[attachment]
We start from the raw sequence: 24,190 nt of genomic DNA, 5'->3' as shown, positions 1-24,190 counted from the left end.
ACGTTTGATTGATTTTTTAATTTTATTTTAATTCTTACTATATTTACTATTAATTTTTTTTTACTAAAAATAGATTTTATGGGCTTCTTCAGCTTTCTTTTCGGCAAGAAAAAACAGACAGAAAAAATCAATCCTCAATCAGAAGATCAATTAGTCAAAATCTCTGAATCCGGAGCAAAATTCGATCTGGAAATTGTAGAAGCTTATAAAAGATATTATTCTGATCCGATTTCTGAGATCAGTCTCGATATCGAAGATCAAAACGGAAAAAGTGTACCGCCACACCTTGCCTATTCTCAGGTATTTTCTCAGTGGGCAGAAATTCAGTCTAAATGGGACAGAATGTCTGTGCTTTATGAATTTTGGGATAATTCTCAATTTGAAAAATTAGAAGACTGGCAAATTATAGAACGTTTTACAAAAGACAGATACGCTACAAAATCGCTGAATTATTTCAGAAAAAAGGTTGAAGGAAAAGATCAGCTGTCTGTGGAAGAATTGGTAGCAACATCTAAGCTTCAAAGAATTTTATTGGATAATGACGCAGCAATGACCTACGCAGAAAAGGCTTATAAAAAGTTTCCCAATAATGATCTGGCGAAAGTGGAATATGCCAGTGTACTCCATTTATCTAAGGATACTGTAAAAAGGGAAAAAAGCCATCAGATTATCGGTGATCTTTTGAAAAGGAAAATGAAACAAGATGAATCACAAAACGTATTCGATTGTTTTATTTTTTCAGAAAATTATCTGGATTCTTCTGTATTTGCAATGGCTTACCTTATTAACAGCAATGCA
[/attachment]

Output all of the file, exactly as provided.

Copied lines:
We start from the raw sequence: 24,190 nt of genomic DNA, 5'->3' as shown, positions 1-24,190 counted from the left end.
ACGTTTGATTGATTTTTTAATTTTATTTTAATTCTTACTATATTTACTATTAATTTTTTTTTACTAAAAATAGATTTTATGGGCTTCTTCAGCTTTCTTTTCGGCAAGAAAAAACAGACAGAAAAAATCAATCCTCAATCAGAAGATCAATTAGTCAAAATCTCTGAATCCGGAGCAAAATTCGATCTGGAAATTGTAGAAGCTTATAAAAGATATTATTCTGATCCGATTTCTGAGATCAGTCTCGATATCGAAGATCAAAACGGAAAAAGTGTACCGCCACACCTTGCCTATTCTCAGGTATTTTCTCAGTGGGCAGAAATTCAGTCTAAATGGGACAGAATGTCTGTGCTTTATGAATTTTGGGATAATTCTCAATTTGAAAAATTAGAAGACTGGCAAATTATAGAACGTTTTACAAAAGACAGATACGCTACAAAATCGCTGAATTATTTCAGAAAAAAGGTTGAAGGAAAAGATCAGCTGTCTGTGGAAGAATTGGTAGCAACATCTAAGCTTCAAAGAATTTTATTGGATAATGACGCAGCAATGACCTACGCAGAAAAGGCTTATAAAAAGTTTCCCAATAATGATCTGGCGAAAGTGGAATATGCCAGTGTACTCCATTTATCTAAGGATACTGTAAAAAGGGAAAAAAGCCATCAGATTATCGGTGATCTTTTGAAAAGGAAAATGAAACAAGATGAATCACAAAACGTATTCGATTGTTTTATTTTTTCAGAAAATTATCTGGATTCTTCTGTATTTGCAATGGCTTACCTTATTAACAGCAATGCA